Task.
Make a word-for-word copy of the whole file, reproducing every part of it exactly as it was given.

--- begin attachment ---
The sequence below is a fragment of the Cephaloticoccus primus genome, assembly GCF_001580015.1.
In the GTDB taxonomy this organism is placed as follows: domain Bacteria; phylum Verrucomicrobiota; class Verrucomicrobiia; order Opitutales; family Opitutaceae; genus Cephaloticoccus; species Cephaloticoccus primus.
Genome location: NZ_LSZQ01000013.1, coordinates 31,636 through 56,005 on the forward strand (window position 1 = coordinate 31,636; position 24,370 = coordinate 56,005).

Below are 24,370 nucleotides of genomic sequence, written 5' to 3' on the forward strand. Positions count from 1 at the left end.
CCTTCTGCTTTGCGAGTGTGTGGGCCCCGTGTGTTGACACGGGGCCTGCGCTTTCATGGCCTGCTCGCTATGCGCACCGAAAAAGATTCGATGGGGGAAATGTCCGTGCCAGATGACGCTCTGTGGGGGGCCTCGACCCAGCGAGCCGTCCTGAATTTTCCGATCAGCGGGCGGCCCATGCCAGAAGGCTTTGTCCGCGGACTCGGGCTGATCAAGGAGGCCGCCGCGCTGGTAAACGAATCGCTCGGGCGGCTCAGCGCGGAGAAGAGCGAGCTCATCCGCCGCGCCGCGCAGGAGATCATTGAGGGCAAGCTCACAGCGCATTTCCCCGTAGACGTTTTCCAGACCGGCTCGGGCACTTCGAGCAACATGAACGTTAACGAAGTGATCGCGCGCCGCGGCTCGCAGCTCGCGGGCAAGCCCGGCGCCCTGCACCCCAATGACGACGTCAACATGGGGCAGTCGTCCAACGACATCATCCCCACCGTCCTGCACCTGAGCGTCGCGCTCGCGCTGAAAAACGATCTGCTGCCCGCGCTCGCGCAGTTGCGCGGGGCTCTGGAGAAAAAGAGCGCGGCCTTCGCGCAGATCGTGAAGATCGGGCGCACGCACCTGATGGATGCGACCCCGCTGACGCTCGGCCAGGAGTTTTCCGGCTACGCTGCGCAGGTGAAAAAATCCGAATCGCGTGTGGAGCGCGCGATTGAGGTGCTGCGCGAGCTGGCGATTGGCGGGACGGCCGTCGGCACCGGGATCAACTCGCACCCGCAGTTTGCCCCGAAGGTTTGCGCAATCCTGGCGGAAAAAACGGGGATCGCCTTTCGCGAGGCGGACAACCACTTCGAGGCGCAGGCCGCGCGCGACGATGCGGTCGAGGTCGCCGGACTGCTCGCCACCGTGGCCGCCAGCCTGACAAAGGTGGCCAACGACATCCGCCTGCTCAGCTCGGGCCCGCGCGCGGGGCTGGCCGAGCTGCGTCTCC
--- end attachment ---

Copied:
The sequence below is a fragment of the Cephaloticoccus primus genome, assembly GCF_001580015.1.
In the GTDB taxonomy this organism is placed as follows: domain Bacteria; phylum Verrucomicrobiota; class Verrucomicrobiia; order Opitutales; family Opitutaceae; genus Cephaloticoccus; species Cephaloticoccus primus.
Genome location: NZ_LSZQ01000013.1, coordinates 31,636 through 56,005 on the forward strand (window position 1 = coordinate 31,636; position 24,370 = coordinate 56,005).

Below are 24,370 nucleotides of genomic sequence, written 5' to 3' on the forward strand. Positions count from 1 at the left end.
CCTTCTGCTTTGCGAGTGTGTGGGCCCCGTGTGTTGACACGGGGCCTGCGCTTTCATGGCCTGCTCGCTATGCGCACCGAAAAAGATTCGATGGGGGAAATGTCCGTGCCAGATGACGCTCTGTGGGGGGCCTCGACCCAGCGAGCCGTCCTGAATTTTCCGATCAGCGGGCGGCCCATGCCAGAAGGCTTTGTCCGCGGACTCGGGCTGATCAAGGAGGCCGCCGCGCTGGTAAACGAATCGCTCGGGCGGCTCAGCGCGGAGAAGAGCGAGCTCATCCGCCGCGCCGCGCAGGAGATCATTGAGGGCAAGCTCACAGCGCATTTCCCCGTAGACGTTTTCCAGACCGGCTCGGGCACTTCGAGCAACATGAACGTTAACGAAGTGATCGCGCGCCGCGGCTCGCAGCTCGCGGGCAAGCCCGGCGCCCTGCACCCCAATGACGACGTCAACATGGGGCAGTCGTCCAACGACATCATCCCCACCGTCCTGCACCTGAGCGTCGCGCTCGCGCTGAAAAACGATCTGCTGCCCGCGCTCGCGCAGTTGCGCGGGGCTCTGGAGAAAAAGAGCGCGGCCTTCGCGCAGATCGTGAAGATCGGGCGCACGCACCTGATGGATGCGACCCCGCTGACGCTCGGCCAGGAGTTTTCCGGCTACGCTGCGCAGGTGAAAAAATCCGAATCGCGTGTGGAGCGCGCGATTGAGGTGCTGCGCGAGCTGGCGATTGGCGGGACGGCCGTCGGCACCGGGATCAACTCGCACCCGCAGTTTGCCCCGAAGGTTTGCGCAATCCTGGCGGAAAAAACGGGGATCGCCTTTCGCGAGGCGGACAACCACTTCGAGGCGCAGGCCGCGCGCGACGATGCGGTCGAGGTCGCCGGACTGCTCGCCACCGTGGCCGCCAGCCTGACAAAGGTGGCCAACGACATCCGCCTGCTCAGCTCGGGCCCGCGCGCGGGGCTGGCCGAGCTGCGTCTCC